While such shootings do happen, they are incredibly rare and account for a vanishingly small proportion of the homicides that the U.S. experiences in a given year. Per 2019 FBI data, just 2.6% of homicides are carried out using a rifle. In fact, clubs and bare fists are used to kill more people annually than rifles. And of the mass shootings that we do see, many are gang-related; concerning, but not wholly aligned with the gun control narrative.

Now, consider these facts: almost two-thirds of child murder victims are killed by their own parents. Nearly half of all female murder victims are killed by their partners or ex-partners

And while it’s common knowledge that most victims of homicide are killed by someone they know, a surprisingly large proportion—perhaps as low as 1 in 8, but possibly as high as 1 in 5—are killed by an actual family member. Conservatively, a given homicide victim is about five times more likely to have been killed by a family member than killed with any sort of rifle.

The gun-control movement’s resources and efforts are overwhelmingly guided and driven by the “mass shooter” scenario, hence their fixation on policies like assault weapons bans and magazine capacity restrictions. But, even if such policies could be meaningfully enforced and implemented (they can’t), it’s hard to imagine those sorts of policies having much bearing on partner and familial violence. 

The mass shooter fixation, and the gun fixation more broadly, is utterly unable to curb violence of this kind. Instead, resources and efforts would be much better spent addressing partner and familial violence. Organizations that help women to escape dangerous relationships or address other aspects of domestic violence are poised to do much more good than organizations with broad and quixotic disarmament missions.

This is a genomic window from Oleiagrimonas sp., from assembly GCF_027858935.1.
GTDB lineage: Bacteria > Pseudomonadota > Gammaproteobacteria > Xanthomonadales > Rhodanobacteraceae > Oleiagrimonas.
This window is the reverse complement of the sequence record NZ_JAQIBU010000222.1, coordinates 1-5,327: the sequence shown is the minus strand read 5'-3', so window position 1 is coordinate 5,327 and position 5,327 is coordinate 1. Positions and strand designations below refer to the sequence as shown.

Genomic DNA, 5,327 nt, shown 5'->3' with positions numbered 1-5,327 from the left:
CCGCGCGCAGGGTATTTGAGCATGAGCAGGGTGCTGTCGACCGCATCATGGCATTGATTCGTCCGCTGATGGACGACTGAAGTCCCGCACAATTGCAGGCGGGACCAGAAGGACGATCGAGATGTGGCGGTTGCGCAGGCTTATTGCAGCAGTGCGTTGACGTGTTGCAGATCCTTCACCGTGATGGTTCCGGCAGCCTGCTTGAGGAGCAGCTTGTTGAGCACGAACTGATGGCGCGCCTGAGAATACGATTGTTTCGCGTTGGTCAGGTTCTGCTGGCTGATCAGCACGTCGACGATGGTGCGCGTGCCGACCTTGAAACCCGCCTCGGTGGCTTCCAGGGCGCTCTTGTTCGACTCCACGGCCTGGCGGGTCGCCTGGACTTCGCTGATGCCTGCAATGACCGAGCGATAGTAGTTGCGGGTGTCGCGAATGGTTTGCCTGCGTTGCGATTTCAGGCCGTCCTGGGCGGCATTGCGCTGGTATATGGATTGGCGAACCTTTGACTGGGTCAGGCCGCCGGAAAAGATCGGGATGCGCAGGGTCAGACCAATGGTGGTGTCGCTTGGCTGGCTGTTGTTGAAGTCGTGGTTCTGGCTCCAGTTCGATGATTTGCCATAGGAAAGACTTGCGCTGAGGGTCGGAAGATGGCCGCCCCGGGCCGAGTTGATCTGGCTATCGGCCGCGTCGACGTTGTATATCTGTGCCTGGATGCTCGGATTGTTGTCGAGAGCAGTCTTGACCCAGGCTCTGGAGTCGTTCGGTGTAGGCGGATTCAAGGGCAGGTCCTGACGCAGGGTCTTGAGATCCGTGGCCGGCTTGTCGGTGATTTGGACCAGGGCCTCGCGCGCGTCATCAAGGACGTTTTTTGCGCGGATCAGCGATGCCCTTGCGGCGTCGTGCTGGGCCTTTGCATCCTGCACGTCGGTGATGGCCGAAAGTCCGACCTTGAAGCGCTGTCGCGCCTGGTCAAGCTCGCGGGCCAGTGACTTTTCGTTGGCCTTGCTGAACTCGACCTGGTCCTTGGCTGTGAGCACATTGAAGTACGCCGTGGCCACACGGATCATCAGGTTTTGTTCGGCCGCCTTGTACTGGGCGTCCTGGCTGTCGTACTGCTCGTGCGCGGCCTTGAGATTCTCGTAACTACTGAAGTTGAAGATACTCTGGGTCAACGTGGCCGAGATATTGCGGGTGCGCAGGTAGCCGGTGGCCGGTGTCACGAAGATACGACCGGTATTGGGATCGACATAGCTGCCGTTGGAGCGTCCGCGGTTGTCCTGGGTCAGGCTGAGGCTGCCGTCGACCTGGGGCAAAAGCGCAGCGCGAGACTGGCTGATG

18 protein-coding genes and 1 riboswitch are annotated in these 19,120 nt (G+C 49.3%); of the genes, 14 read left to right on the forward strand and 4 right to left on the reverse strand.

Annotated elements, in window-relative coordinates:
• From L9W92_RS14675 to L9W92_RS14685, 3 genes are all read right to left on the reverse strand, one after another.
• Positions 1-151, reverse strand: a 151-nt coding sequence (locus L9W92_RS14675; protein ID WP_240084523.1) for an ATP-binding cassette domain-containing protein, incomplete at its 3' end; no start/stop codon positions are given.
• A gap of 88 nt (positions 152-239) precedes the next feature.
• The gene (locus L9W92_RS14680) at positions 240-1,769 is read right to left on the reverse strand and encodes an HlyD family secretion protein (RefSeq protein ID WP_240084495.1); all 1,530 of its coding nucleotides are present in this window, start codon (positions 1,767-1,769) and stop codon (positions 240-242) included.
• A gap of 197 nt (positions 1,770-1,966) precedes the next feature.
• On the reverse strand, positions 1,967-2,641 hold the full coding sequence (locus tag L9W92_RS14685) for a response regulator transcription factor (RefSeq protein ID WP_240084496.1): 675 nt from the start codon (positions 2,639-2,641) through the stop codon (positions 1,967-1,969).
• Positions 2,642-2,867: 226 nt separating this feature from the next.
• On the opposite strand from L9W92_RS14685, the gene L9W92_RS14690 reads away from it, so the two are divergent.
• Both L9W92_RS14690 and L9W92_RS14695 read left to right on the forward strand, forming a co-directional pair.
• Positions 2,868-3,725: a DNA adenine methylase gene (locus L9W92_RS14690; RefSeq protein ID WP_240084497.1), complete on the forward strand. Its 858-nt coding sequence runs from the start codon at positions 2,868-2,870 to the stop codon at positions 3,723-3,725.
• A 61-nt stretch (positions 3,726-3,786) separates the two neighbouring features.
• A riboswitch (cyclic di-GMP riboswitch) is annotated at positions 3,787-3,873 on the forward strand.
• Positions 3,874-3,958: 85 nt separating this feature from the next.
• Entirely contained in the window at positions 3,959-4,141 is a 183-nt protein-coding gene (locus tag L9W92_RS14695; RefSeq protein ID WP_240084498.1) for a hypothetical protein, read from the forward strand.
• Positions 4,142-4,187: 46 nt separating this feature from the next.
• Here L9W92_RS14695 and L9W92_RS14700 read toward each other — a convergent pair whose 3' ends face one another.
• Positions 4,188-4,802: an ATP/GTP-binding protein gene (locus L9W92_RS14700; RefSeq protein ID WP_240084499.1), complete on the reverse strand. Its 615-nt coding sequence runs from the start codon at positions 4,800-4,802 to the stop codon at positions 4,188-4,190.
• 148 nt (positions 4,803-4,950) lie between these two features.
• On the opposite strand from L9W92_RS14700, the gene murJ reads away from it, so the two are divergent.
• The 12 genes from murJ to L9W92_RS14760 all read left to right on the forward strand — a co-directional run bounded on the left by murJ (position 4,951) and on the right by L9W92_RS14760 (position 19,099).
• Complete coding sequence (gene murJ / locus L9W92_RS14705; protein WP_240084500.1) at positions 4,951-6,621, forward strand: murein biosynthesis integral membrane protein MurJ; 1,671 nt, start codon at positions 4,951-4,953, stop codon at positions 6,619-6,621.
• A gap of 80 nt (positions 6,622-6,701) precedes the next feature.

The failure of the United States’ 20th century experiment with alcohol prohibition has been well-documented. But one unintended consequence of Prohibition was a dramatic increase in violence. Without access to legal means of resolving conflicts, people involved in the illicit alcohol business—for which there was a massive consumer demand—handled their disputes and protected their interests with gunfire.

While romanticized depictions of bootleggers and mobsters have made for entertaining fictional fare, the true story hardly evokes nostalgia. The nation’s homicide rate increased over 40% during Prohibition. The violence was especially pronounced in large cities, which experienced a homicide rate increase of nearly 80%. Even as more resources were directed to law enforcement, the rate of serious crimes soared and prisons overflowed. Had Prohibition been allowed to continue, the already-disastrous situation would likely have deteriorated even further.

Fortunately, Americans realized that the costs of Prohibition were too high. Repealing Prohibition was the clear solution. With the ratification of the 21st Amendment, the nation’s homicide rate dropped precipitously, falling to well below pre-Prohibition levels within just a few years.

Unfortunately, we seem to have forgotten the lessons of Prohibition. The War on Drugs, ostensibly fought to make our communities safer, has in fact made them more violent.

Noah Smith (who’s certainly no champion of gun rights), writing for The Atlantic, observed:

Legal bans on drug sales lead to a vacuum in legal regulation; instead of going to court, drug suppliers settle their disputes by shooting each other. Meanwhile, interdiction efforts raise the price of drugs by curbing supply, making local drug supply monopolies (i.e., gang turf) a rich prize to be fought over. And stuffing our overcrowded prisons full of harmless, hapless drug addicts forces us to give accelerated parole to hardened killers.